Faqir wrestles with some big and noble themes here - women, feminism, sexism, migrant dislocation, racism, alcoholism, religious hypocrisy and identity to name but a few - and by blending real time with memory, she creates a woman who remains very much a prisoner of her past no matter how much physical distance she covers. All of this is interesting and adds to the literature that chronicles the immigrant experience. However, Faqir is so involved with her themes, with her downtrodden, Bedouin victim that she fails to create a genuinely coherent story. The action hops around between past and present but as the novel progresses, the leaps through time become increasingly erratic leaving significant events in Salma's life underdeveloped and under-explained. It feels as if Faqir became so involved in her portrait of the isolated broken woman that she lost interest in the story.
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2 of 2 people found the following review helpful
4.0 out of 5 stars Love, loss and displacement 10 Mar. 2011
Although it is some time since I read this book, the character of Salma has stayed with me long after I closed the final page. Other reviewers have talked about the plot and potential weaknesses in the story but what predominantly has stayed with me is the irreparable damage done to Salma and the ripple effect of pain and sorrow that this causes.
The trauma of separation and divided loyalties that her mother had to live with, her own separation from her homeland and daughter and then the choice she feels compelled to make.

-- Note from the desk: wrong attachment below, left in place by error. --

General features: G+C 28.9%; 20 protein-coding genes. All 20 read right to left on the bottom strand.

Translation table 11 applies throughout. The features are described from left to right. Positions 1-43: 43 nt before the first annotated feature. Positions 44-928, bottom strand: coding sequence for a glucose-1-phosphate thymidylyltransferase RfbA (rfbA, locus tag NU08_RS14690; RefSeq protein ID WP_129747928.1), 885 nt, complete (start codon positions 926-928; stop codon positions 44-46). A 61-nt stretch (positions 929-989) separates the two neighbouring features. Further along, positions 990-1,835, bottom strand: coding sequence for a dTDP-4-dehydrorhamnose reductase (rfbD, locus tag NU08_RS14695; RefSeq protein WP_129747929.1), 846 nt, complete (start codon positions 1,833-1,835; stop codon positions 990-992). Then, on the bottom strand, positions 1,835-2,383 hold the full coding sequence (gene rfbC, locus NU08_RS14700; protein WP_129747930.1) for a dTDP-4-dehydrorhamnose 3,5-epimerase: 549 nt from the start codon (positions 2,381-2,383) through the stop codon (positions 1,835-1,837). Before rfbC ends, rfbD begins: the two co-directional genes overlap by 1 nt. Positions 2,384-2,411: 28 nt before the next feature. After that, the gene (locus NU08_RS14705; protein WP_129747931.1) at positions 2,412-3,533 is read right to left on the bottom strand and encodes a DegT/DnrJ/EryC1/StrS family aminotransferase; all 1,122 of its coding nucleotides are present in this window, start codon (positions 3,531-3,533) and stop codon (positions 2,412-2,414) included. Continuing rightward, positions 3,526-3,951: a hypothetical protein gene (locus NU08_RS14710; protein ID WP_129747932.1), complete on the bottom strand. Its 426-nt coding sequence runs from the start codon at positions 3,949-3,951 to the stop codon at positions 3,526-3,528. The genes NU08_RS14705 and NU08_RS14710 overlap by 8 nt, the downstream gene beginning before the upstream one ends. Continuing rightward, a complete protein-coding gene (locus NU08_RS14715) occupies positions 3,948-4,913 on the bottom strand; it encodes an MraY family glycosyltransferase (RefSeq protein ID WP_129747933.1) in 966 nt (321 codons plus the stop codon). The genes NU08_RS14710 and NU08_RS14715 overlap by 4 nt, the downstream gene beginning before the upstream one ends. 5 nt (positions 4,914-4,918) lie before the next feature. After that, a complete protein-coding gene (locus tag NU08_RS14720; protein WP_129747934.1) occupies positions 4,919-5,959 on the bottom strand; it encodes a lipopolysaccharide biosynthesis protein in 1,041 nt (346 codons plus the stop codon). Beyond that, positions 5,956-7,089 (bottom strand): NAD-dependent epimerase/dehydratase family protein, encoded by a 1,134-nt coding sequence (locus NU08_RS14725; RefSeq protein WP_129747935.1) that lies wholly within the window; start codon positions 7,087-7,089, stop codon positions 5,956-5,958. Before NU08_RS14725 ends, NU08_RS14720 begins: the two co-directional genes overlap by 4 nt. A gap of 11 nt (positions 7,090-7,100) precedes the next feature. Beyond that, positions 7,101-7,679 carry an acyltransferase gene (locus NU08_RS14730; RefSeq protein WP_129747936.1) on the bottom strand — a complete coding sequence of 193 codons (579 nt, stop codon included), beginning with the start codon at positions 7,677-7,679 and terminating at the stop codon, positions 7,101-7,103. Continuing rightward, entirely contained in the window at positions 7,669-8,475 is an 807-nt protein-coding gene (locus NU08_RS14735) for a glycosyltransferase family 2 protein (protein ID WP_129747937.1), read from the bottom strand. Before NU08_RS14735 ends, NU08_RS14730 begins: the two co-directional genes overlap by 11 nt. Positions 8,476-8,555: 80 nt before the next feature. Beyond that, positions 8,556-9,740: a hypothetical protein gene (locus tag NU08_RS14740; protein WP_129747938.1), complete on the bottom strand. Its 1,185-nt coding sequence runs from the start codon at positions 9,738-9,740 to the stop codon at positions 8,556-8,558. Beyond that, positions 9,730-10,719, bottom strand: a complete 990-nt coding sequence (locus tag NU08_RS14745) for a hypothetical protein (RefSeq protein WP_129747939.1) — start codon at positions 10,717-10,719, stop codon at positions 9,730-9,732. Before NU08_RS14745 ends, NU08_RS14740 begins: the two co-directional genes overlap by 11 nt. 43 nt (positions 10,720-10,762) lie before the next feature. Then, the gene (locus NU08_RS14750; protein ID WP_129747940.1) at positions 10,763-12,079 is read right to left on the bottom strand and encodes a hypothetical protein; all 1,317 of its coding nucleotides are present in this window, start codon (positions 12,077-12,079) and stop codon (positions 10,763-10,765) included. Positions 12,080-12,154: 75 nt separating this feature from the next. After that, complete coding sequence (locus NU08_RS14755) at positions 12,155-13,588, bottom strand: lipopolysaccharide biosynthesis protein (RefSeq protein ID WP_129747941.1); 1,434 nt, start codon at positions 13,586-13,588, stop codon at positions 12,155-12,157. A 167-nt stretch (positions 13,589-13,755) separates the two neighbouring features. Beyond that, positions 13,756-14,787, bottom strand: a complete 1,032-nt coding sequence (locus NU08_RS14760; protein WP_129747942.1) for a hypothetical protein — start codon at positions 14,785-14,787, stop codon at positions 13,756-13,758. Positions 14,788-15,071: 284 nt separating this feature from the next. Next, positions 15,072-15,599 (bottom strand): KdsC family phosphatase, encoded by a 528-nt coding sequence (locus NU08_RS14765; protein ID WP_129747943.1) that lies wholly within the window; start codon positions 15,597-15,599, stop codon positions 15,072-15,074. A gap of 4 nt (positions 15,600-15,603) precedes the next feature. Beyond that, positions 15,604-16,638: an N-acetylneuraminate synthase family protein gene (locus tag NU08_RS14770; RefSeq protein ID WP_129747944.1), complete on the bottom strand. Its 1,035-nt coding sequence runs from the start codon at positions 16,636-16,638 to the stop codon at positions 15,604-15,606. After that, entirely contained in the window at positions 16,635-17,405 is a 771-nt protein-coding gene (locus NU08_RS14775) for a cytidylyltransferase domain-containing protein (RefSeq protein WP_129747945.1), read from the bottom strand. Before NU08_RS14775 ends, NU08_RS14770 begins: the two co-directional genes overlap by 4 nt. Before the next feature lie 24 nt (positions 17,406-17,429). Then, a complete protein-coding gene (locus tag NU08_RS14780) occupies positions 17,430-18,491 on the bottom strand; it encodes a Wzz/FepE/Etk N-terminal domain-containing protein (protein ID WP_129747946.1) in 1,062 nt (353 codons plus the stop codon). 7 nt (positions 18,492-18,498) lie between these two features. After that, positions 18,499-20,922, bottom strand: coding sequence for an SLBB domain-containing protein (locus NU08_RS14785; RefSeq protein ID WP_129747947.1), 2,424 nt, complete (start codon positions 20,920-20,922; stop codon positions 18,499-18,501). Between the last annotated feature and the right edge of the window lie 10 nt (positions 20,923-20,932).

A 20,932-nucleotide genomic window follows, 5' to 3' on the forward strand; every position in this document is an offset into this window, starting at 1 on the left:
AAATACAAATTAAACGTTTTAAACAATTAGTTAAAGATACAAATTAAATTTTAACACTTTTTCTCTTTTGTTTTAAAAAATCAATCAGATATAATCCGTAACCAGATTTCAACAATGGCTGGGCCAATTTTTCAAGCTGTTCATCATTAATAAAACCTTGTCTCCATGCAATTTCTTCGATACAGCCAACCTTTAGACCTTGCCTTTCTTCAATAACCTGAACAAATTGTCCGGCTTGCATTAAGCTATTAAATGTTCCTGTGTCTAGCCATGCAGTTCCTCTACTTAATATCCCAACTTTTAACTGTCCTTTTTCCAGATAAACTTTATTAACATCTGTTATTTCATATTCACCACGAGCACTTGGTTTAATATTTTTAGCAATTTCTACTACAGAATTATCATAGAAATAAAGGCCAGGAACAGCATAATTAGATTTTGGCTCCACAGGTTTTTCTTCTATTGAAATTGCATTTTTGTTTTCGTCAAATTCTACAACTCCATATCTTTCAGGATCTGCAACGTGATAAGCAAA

Throughout the book I questioned how rationally Salma was thinking (difficult no doubt given her situation)and this came to a crescendo towards the end of the book when she doesn't seem to be able to see the catastrophic effect her actions will have on John and Imran.
So it is not only Salma whose voice continues to haunt me but those too of Imran and John - all three of them victims to a circumstance outside of their control and caused by a system of 'honour codes' imposed by others.
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5.0 out of 5 stars Only women bleed - warning contains spoilers 8 Jun. 2014
Format:Kindle Edition|Verified Purchase
This beautiful written and finely crafted work details the life of Salma, a Bedouin woman born into an extreme patriarchal society, where honour killings are the norm. When she commits the crime of not only falling in love, but also becoming pregnant outside of wedlock the man walks away scot free while she is forced to flee, initially to prison, the only real place of safety in order to have her child. Once she is born, her daughter is immediately taken from her. Salma though stays in prison for her own safety, eventually being forced again for her safety across the border to Lebanon and later to the UK, where she finds safety in a hostel for other women fleeing for various reasons.

There she befriends Parvin, a Pakistani woman fleeing for different and yet similar reasons, for both are borne from the idea that men can do with women as they please - in Parvin's case, the threat of an arranged marriage. The two women forge an immediate bond as Parvin helps Salma to find her feet in this alien new land, so different to what she has known.

The sense of guilt and conflict though never goes away - Salma believes on some deep level that she is a damaged woman who has brought her troubles on herself and attempts to prove this to herself by sleeping with a myriad of strange men. She also attempts to rectify her wickedness by helping her alcoholic landlady, refusing to press charges even when she is drunkenly attacked and needs stitches in her arm.

Although she does eventually find happiness with her University Professor and the birth of their own son, Salma is haunted by dreams of her lost daughter and desperate to go back.